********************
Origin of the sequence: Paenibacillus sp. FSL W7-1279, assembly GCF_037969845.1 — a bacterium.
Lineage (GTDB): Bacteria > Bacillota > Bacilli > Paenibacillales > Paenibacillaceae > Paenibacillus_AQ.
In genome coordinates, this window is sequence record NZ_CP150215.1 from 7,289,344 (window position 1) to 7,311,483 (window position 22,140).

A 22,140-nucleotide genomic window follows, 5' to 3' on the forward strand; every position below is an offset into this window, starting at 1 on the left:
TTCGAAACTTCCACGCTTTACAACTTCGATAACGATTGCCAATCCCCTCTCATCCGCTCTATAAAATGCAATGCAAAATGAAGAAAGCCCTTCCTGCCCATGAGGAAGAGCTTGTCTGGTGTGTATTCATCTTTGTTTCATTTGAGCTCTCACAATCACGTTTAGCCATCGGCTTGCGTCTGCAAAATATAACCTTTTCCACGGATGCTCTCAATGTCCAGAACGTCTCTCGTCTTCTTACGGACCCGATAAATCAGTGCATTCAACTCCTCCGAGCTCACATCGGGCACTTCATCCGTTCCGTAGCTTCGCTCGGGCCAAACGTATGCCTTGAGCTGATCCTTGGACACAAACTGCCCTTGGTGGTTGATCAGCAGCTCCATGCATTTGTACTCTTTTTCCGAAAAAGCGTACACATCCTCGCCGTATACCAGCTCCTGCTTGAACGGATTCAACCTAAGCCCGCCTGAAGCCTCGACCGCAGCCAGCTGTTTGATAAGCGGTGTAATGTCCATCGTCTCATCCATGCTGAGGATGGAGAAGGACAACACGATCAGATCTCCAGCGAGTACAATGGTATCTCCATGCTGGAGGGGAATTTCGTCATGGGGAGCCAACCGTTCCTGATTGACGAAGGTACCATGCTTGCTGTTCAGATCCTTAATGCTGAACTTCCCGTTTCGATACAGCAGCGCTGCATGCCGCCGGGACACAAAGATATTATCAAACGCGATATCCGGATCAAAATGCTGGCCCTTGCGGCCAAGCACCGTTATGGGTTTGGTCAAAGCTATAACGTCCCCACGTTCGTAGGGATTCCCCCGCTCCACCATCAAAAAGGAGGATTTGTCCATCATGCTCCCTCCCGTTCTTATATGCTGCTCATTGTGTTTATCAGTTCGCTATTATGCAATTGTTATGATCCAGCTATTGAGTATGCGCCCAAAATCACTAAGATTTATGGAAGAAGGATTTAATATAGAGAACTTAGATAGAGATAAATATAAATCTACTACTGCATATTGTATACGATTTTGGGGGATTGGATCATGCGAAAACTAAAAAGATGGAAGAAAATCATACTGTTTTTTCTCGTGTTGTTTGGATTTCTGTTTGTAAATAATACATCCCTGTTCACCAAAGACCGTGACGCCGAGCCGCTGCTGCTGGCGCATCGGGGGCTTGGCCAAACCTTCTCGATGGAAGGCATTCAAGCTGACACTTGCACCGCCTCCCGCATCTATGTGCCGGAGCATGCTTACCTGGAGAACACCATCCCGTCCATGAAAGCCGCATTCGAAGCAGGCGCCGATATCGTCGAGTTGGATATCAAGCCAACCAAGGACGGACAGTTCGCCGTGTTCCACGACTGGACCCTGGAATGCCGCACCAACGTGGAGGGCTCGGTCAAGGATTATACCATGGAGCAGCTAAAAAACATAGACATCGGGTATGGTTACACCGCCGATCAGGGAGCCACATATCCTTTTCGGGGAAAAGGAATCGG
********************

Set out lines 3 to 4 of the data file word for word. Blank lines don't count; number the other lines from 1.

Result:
In genome coordinates, this window is sequence record NZ_CP150215.1 from 7,289,344 (window position 1) to 7,311,483 (window position 22,140).

A 22,140-nucleotide genomic window follows, 5' to 3' on the forward strand; every position below is an offset into this window, starting at 1 on the left: